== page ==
NPA welcomes extension of climate change scheme
10th Jun 2020 / By Alistair Driver
The NPA has welcomed the two-year extension to the current Climate Change Agreement (CCA) scheme, which provides substantial discounts to the Climate Change Levy (CCA).
The Government announced the extension of the scheme in the Spring Budget, with precise terms now out for consultation.
Eligible businesses that sign a CCA receive a discount to the CCL, the tax added to electricity and fuel bills, in return for reducing their energy use and carbon emissions in line with agreed targets.
NFU Energy marketing & communications leader Jenny Beynon said the discounts represent considerable savings – currently 92% for electricity, 81% for natural gas, and 77% for LPG. New targets will be put in place from January 2021, allowing the extension of the scheme beyond its current March 2023 end date to March 2025.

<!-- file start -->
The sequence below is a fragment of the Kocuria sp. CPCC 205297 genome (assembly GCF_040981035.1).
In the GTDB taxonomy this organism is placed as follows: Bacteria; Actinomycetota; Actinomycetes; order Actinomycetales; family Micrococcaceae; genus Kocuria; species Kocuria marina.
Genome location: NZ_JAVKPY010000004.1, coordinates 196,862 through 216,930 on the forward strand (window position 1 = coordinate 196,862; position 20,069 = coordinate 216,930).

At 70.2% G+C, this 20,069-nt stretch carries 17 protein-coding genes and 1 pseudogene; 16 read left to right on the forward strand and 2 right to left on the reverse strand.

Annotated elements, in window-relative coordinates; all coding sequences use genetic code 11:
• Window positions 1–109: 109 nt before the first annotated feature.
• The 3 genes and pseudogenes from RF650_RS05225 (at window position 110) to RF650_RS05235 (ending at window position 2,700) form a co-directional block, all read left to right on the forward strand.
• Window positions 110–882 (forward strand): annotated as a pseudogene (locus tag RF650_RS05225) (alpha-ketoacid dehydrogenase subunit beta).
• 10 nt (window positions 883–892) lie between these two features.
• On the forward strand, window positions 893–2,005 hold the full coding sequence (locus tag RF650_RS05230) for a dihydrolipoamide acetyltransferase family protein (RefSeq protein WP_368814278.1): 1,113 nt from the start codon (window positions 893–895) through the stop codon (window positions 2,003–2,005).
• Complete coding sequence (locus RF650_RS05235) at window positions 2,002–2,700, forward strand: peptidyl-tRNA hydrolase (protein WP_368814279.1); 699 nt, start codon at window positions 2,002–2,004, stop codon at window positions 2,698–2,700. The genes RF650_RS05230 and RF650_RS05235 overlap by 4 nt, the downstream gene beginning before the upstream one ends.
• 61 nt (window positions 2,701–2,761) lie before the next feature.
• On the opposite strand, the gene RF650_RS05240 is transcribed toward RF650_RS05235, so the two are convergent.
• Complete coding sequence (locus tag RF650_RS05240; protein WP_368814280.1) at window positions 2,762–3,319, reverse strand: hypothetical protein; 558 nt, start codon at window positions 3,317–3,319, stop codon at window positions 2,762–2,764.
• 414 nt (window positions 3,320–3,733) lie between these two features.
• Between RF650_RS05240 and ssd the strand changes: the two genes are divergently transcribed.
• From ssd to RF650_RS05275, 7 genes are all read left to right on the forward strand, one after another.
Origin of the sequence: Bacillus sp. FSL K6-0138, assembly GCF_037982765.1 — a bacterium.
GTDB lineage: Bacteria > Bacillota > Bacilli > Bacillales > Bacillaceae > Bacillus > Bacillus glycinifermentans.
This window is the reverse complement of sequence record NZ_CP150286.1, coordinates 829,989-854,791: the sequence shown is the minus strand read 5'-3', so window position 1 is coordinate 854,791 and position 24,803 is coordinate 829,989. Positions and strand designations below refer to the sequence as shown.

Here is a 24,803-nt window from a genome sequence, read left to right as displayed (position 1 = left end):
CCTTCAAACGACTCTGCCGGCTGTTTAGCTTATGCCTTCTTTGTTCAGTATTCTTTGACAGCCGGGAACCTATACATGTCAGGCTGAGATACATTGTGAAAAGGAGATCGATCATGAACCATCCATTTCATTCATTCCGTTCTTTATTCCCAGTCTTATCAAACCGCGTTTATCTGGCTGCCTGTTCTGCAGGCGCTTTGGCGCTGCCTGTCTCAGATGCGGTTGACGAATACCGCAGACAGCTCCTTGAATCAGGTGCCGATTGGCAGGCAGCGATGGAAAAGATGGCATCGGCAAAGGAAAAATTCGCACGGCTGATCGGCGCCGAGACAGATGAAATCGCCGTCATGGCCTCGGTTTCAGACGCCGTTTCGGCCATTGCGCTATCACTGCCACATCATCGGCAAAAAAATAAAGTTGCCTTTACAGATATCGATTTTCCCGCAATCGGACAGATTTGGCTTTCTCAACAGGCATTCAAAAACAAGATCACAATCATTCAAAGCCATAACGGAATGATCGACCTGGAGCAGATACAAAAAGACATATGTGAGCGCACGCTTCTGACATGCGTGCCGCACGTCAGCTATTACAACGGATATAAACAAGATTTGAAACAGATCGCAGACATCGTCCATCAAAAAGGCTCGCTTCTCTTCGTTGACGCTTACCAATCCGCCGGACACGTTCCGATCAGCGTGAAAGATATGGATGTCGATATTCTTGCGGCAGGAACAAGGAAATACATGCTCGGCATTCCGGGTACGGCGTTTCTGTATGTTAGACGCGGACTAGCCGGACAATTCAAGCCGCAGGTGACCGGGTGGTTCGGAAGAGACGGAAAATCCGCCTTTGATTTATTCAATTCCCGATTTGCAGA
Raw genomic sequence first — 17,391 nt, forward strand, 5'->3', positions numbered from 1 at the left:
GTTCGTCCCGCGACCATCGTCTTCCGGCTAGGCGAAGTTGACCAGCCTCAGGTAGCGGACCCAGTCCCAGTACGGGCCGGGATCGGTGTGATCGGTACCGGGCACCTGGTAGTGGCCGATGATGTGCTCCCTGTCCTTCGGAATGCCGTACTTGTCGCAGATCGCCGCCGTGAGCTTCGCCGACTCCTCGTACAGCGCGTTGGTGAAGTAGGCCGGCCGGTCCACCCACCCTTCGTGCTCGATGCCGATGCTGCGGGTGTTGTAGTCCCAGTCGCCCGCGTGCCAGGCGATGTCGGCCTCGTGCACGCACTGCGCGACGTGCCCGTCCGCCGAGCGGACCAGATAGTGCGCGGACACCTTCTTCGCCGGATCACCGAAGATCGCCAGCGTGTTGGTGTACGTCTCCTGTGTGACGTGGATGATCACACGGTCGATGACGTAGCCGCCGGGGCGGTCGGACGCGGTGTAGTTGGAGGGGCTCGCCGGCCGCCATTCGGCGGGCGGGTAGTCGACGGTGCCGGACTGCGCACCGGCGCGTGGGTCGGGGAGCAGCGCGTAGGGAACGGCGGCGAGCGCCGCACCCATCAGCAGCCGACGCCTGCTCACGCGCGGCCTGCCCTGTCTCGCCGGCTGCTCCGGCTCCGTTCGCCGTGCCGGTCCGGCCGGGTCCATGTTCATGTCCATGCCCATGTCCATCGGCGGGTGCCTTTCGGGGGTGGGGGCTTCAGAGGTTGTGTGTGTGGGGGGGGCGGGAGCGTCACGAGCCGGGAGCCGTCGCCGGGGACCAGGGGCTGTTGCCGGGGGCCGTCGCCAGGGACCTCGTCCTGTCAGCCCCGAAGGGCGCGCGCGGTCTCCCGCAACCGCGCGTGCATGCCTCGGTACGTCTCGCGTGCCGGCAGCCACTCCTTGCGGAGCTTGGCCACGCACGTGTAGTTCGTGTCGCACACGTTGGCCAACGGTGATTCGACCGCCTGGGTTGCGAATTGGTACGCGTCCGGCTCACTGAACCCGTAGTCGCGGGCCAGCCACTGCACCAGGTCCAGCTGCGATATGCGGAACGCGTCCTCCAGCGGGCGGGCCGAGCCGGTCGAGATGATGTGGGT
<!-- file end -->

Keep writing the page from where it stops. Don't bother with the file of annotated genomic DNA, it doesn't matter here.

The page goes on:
In addition, the scheme will be open to new eligible businesses for the first time since October 2018. Government is also considering the potential for a future scheme beyond March 2025.
"So, if you are not already part of the CCA scheme, now is a good time to consider joining to gain access to those vital CCL discounts while becoming more energy-efficient and cutting carbon emissions," Ms Beynon said.
The deadline for new applications to the Environment Agency (EA) is September 30, 2020.
NFU Energy administers the pig, poultry and horticulture, CCA schemes, providing expert help and guidance to members of the scheme. it currently represents around 700 farm and nursery businesses
There is an initial registration fee to set up your CCA plus an annual membership fee to cover ongoing advice, administration and support, including the collection and processing of data, returns to the EA. To apply, call 024 7669 6512.
NPA policy services officer Lizzie Wilson said: "This is a great opportunity for pig producers that want to join the scheme and save money in return for reducing energy use, and proves just how committed and capable our industry is perceived to be."